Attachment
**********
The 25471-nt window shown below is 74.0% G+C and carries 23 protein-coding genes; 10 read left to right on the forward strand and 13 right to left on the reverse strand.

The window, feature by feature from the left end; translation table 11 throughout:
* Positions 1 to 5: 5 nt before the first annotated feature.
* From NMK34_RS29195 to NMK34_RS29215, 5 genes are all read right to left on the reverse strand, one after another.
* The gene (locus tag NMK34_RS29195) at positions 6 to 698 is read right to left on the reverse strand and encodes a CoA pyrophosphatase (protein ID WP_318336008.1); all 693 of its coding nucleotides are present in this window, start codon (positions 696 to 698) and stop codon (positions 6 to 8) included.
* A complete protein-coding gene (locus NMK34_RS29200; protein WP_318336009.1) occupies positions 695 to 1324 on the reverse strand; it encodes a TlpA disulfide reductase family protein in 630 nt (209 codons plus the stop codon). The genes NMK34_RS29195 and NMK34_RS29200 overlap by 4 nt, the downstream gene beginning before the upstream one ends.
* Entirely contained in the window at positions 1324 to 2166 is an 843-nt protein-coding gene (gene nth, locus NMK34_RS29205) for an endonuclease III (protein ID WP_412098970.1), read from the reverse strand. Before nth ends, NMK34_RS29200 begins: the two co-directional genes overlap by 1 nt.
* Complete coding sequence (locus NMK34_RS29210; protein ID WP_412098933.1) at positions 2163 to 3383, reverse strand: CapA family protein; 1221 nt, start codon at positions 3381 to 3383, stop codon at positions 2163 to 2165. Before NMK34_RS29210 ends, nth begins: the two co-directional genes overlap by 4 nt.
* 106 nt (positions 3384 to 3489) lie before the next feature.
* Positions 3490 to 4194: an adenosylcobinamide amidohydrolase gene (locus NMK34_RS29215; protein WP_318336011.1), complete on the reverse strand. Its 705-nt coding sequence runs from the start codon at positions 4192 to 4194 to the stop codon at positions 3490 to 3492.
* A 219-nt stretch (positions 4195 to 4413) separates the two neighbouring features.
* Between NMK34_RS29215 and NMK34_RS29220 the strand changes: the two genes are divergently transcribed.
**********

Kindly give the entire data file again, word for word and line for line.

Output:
The 25471-nt window shown below is 74.0% G+C and carries 23 protein-coding genes; 10 read left to right on the forward strand and 13 right to left on the reverse strand.

The window, feature by feature from the left end; translation table 11 throughout:
* Positions 1 to 5: 5 nt before the first annotated feature.
* From NMK34_RS29195 to NMK34_RS29215, 5 genes are all read right to left on the reverse strand, one after another.
* The gene (locus tag NMK34_RS29195) at positions 6 to 698 is read right to left on the reverse strand and encodes a CoA pyrophosphatase (protein ID WP_318336008.1); all 693 of its coding nucleotides are present in this window, start codon (positions 696 to 698) and stop codon (positions 6 to 8) included.
* A complete protein-coding gene (locus NMK34_RS29200; protein WP_318336009.1) occupies positions 695 to 1324 on the reverse strand; it encodes a TlpA disulfide reductase family protein in 630 nt (209 codons plus the stop codon). The genes NMK34_RS29195 and NMK34_RS29200 overlap by 4 nt, the downstream gene beginning before the upstream one ends.
* Entirely contained in the window at positions 1324 to 2166 is an 843-nt protein-coding gene (gene nth, locus NMK34_RS29205) for an endonuclease III (protein ID WP_412098970.1), read from the reverse strand. Before nth ends, NMK34_RS29200 begins: the two co-directional genes overlap by 1 nt.
* Complete coding sequence (locus NMK34_RS29210; protein ID WP_412098933.1) at positions 2163 to 3383, reverse strand: CapA family protein; 1221 nt, start codon at positions 3381 to 3383, stop codon at positions 2163 to 2165. Before NMK34_RS29210 ends, nth begins: the two co-directional genes overlap by 4 nt.
* 106 nt (positions 3384 to 3489) lie before the next feature.
* Positions 3490 to 4194: an adenosylcobinamide amidohydrolase gene (locus NMK34_RS29215; protein WP_318336011.1), complete on the reverse strand. Its 705-nt coding sequence runs from the start codon at positions 4192 to 4194 to the stop codon at positions 3490 to 3492.
* A 219-nt stretch (positions 4195 to 4413) separates the two neighbouring features.
* Between NMK34_RS29215 and NMK34_RS29220 the strand changes: the two genes are divergently transcribed.